Why now doesn’t exist, and other strange facts about time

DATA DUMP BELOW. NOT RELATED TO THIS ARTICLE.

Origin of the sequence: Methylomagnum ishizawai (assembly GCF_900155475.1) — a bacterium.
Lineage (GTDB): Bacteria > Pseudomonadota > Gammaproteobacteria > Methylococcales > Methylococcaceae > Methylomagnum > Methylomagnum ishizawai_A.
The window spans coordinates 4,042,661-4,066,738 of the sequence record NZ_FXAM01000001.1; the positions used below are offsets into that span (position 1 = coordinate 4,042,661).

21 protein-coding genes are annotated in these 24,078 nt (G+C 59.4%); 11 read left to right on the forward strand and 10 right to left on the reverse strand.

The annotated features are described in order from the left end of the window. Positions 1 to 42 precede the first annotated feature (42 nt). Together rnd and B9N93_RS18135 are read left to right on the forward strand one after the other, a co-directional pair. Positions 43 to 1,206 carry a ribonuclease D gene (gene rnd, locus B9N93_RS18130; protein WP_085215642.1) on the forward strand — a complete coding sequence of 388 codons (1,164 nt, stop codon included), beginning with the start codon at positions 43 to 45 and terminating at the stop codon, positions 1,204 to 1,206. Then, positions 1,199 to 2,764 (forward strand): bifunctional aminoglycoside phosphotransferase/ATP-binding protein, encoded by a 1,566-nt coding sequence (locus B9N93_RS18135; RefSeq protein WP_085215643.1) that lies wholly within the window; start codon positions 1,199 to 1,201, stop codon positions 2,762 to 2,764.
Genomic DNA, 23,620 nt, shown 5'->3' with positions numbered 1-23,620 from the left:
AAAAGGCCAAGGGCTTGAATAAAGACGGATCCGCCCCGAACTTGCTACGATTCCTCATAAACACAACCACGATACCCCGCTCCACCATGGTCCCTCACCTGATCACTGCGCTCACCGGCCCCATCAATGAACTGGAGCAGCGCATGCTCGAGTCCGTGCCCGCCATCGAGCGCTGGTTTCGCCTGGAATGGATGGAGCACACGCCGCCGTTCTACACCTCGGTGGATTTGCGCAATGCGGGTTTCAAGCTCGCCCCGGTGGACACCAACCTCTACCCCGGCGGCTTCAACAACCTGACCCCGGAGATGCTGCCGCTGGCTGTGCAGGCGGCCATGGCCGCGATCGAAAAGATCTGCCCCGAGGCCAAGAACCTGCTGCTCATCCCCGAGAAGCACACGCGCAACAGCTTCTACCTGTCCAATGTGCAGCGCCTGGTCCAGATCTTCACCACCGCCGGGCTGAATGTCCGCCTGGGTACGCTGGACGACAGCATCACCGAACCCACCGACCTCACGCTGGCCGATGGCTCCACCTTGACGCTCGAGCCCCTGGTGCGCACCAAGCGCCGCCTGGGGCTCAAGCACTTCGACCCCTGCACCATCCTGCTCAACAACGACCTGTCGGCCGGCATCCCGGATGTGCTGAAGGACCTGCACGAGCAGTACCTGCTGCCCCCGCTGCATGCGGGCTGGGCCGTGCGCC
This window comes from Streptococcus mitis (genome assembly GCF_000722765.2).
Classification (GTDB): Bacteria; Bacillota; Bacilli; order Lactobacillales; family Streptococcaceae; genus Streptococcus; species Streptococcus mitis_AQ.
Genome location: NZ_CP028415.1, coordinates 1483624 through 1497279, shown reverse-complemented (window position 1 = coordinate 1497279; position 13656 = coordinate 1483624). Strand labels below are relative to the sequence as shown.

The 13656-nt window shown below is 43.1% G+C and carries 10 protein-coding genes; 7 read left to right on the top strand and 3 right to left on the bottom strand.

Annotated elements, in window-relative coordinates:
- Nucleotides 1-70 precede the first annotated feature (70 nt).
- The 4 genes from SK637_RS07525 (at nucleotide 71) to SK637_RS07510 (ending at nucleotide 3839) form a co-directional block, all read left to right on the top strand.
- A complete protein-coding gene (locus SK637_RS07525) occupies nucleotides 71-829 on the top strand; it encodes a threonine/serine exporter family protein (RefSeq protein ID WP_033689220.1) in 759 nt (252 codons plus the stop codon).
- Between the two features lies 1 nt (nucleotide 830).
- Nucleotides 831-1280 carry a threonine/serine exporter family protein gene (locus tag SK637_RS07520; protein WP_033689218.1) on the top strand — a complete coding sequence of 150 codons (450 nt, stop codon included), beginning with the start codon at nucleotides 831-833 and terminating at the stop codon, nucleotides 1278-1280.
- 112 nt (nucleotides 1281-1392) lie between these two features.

By Richard Webb Time is relatively well-described in current physical theories – it’s just that those descriptions are perplexingly at odds both with each other and with our perception of what time should be. Einstein’s general theory of relativity established time as a physical thing: it is part of space-time, the gravitational field produced by massive objects. The presence of mass warps space-time, with the result that time passes more slowly close to a massive body such as Earth. This effect, although tiny in our own neighbourhood, has been confirmed in experiments. Clocks, for instance, run faster on mountain peaks than they do at sea level, and more slowly at our feet than they do by our heads. While we may think of time as a constant, metronomic beat against which the events of the universe play out, that is an illusion borne out of our own imprecise perception of time. Relativity says there is no single beat to which the cosmos moves. The irony of relativity’s abolition of absolute time is that this sort of time keeps our other basic physical theories ticking – from Newton’s laws of dynamics to the equations governing the evolution of the quantum world. But these equations come with their own wrinkle: they are all fully reversible in time, running backwards just as well as forwards. Relativity gives no direction to time, either: time just “is”. That is at odds with our own perception, in which time determines our direction of travel,
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